Q: Would living in the US after my tourist visa expired affect my I130 visa process from my permanent resident parents?
I am a foreign citizen, living in Greece and 35 years old. My parents currently live in US as permanent residents, since my brother petitioned I130 for them. My parents have submitted I130 for me, but the case would take 7-8 years until I get my green card and move in the US. In the case that I enter US on a tourist visa and I stayed in US as an undocumented immigrant, would that affect my I130 procedure of obtaining a green card? What if I was in the US on a student visa and after the end of school again stayed as undocumented, would that again affect my I130 visa application? If yes, what would be the best scenario for me to move in the US earlier than those 7-8 years without affecting my I130 application. Thank you for your time!
A: If your parents remain permanent residents you will need to remain in a lawful status at all times until you get the green card in this scenario. For best results work with a reputable immigration attorney.
Overstaying a tourist visa or violating the terms of a student visa by staying in the US after it has expired may negatively impact your I130 visa application. It is important to follow the terms and conditions of your visa and immigration laws in order to avoid any legal issues that could harm your immigration status or future immigration applications.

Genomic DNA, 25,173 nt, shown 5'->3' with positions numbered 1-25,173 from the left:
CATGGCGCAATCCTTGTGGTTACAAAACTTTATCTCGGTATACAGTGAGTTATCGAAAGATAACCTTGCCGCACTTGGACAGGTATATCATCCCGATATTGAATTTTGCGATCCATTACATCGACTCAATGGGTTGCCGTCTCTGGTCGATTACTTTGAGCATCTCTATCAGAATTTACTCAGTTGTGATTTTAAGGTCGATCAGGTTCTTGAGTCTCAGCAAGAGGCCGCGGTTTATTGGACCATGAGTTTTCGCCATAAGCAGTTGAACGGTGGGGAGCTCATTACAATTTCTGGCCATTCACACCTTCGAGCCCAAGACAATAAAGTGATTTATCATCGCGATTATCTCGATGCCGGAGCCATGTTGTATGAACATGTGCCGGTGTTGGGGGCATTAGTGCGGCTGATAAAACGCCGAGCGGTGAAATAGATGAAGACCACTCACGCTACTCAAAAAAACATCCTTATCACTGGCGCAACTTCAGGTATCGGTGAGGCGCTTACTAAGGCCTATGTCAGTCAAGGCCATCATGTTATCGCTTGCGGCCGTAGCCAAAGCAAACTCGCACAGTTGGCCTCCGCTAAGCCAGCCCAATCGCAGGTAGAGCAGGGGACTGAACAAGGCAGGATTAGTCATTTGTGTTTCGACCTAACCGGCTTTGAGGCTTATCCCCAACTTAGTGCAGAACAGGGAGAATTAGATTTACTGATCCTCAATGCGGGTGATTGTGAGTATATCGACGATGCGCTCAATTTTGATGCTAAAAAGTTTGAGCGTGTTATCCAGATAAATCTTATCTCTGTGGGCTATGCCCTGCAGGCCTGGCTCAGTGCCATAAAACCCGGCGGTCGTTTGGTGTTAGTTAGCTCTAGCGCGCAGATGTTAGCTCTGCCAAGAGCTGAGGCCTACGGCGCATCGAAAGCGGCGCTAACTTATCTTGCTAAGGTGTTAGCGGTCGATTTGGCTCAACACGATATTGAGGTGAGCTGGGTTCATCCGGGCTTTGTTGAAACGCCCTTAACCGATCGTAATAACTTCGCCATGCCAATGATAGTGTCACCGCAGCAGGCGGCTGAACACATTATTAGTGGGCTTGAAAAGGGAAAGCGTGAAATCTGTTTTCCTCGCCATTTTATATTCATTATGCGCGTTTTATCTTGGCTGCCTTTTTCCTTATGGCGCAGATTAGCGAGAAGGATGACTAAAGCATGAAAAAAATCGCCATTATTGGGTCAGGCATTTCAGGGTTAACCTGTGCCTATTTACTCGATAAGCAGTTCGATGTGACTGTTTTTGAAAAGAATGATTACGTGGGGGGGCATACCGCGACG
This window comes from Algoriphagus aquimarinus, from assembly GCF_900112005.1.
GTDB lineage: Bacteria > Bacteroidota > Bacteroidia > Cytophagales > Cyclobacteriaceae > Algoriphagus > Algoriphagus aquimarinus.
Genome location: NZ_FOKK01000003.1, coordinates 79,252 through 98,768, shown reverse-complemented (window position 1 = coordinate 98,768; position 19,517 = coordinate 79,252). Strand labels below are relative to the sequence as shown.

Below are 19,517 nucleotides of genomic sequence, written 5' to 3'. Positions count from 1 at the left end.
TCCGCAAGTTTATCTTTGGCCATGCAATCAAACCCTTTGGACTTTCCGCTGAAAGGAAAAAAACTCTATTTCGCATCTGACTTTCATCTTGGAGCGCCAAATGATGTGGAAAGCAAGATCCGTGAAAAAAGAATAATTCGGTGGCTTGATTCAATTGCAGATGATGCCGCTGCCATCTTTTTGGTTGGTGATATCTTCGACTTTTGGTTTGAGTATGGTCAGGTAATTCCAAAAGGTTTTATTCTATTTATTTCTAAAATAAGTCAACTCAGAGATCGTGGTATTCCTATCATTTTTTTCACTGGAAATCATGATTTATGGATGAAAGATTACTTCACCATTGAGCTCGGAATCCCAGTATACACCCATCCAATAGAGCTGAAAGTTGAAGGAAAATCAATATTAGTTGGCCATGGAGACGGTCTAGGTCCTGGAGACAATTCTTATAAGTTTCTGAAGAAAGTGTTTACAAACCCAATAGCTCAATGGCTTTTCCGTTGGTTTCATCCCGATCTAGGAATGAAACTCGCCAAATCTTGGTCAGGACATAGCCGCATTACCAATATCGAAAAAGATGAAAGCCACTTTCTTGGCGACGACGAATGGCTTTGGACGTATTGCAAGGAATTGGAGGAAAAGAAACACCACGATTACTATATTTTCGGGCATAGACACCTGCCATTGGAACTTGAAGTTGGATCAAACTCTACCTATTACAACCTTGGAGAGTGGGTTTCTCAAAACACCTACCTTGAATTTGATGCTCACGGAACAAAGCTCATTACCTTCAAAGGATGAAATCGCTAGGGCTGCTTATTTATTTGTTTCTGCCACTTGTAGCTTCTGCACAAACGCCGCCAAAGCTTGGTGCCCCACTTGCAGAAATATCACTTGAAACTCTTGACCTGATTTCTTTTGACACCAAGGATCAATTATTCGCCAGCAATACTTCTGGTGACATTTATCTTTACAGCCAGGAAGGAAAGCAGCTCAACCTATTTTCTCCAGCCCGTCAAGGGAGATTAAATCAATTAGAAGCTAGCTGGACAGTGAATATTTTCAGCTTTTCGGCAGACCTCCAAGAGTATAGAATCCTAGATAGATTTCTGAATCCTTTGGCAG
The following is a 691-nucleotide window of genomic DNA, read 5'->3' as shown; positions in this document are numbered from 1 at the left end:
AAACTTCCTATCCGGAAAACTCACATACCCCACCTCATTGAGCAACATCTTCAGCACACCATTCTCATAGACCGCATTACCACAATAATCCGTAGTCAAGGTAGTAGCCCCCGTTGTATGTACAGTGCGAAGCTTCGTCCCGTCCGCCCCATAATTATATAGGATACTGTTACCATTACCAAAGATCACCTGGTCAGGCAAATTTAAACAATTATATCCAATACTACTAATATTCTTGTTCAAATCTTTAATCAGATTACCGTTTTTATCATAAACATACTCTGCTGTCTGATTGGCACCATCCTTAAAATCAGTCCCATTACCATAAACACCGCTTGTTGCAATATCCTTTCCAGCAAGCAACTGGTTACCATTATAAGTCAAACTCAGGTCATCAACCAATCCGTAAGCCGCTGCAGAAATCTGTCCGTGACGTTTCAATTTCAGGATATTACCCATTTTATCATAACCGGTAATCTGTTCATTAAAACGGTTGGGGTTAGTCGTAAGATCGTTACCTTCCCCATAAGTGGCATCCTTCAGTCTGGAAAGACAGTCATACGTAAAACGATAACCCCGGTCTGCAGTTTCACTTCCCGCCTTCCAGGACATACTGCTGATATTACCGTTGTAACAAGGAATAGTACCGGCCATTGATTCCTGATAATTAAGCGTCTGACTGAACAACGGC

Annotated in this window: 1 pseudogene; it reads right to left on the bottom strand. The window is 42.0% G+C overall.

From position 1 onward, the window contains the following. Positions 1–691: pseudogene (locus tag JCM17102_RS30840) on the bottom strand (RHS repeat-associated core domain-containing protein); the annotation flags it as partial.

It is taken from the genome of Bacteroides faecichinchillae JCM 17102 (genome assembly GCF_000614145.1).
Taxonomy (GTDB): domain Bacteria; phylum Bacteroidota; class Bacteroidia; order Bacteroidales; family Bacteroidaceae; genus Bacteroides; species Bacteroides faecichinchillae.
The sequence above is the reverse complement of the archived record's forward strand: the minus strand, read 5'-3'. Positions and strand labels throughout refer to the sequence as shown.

If you are looking for ways to move to the US earlier than the 7-8 years it would take for your I130 visa application to be processed, you may consider other options such as employment-based visas, investment visas, or family-based visas through other family members who are US citizens. It is important to consult with an experienced immigration attorney to explore all your options and determine the best course of action for your individual circumstances.
Justia Ask a Lawyer is a forum for consumers to get answers to basic legal questions. Any information sent through Justia Ask a Lawyer is not secure and is done so on a non-confidential basis only.
The use of this website to ask questions or receive answers does not create an attorney–client relationship between you and Justia, or between you and any attorney who receives your information or responds to your questions, nor is it intended to create such a relationship. Additionally, no responses on this forum constitute legal advice, which must be tailored to the specific circumstances of each case. You should not act upon information provided in Justia Ask a Lawyer without seeking professional counsel from an attorney admitted or authorized to practice in your jurisdiction. Justia assumes no responsibility to any person who relies on information contained on or received through this site and disclaims all liability in respect to such information.
Justia cannot guarantee that the information on this website (including any legal information provided by an attorney through this service) is accurate, complete, or up-to-date. While we intend to make every attempt to keep the information on this site current, the owners of and contributors to this site make no claims, promises or guarantees about the accuracy, completeness or adequacy of the information contained in or linked to from this site.